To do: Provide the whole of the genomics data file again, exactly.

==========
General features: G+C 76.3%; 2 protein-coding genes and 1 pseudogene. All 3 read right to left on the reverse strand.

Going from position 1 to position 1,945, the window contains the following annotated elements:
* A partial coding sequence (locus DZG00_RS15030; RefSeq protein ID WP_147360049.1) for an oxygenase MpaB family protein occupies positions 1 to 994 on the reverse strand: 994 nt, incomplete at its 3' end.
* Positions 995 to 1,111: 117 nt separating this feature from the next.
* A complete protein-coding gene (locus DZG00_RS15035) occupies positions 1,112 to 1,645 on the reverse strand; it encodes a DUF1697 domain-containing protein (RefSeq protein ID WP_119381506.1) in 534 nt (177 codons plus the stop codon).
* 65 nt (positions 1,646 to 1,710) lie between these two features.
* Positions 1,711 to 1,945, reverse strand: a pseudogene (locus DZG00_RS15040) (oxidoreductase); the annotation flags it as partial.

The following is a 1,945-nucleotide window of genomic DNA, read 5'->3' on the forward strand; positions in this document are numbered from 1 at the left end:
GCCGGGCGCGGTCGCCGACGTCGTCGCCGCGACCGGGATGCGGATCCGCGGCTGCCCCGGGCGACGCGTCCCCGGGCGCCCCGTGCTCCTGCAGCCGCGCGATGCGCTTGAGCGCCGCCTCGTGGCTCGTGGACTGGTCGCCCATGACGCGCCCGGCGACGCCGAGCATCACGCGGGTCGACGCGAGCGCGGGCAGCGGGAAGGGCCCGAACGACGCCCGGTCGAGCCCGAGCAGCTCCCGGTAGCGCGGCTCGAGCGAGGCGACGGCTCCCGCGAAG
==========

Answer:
General features: G+C 76.3%; 2 protein-coding genes and 1 pseudogene. All 3 read right to left on the reverse strand.

Going from position 1 to position 1,945, the window contains the following annotated elements:
* A partial coding sequence (locus DZG00_RS15030; RefSeq protein ID WP_147360049.1) for an oxygenase MpaB family protein occupies positions 1 to 994 on the reverse strand: 994 nt, incomplete at its 3' end.
* Positions 995 to 1,111: 117 nt separating this feature from the next.
* A complete protein-coding gene (locus DZG00_RS15035) occupies positions 1,112 to 1,645 on the reverse strand; it encodes a DUF1697 domain-containing protein (RefSeq protein ID WP_119381506.1) in 534 nt (177 codons plus the stop codon).
* 65 nt (positions 1,646 to 1,710) lie between these two features.
* Positions 1,711 to 1,945, reverse strand: a pseudogene (locus DZG00_RS15040) (oxidoreductase); the annotation flags it as partial.

The following is a 1,945-nucleotide window of genomic DNA, read 5'->3' on the forward strand; positions in this document are numbered from 1 at the left end:
GCCGGGCGCGGTCGCCGACGTCGTCGCCGCGACCGGGATGCGGATCCGCGGCTGCCCCGGGCGACGCGTCCCCGGGCGCCCCGTGCTCCTGCAGCCGCGCGATGCGCTTGAGCGCCGCCTCGTGGCTCGTGGACTGGTCGCCCATGACGCGCCCGGCGACGCCGAGCATCACGCGGGTCGACGCGAGCGCGGGCAGCGGGAAGGGCCCGAACGACGCCCGGTCGAGCCCGAGCAGCTCCCGGTAGCGCGGCTCGAGCGAGGCGACGGCTCCCGCGAAG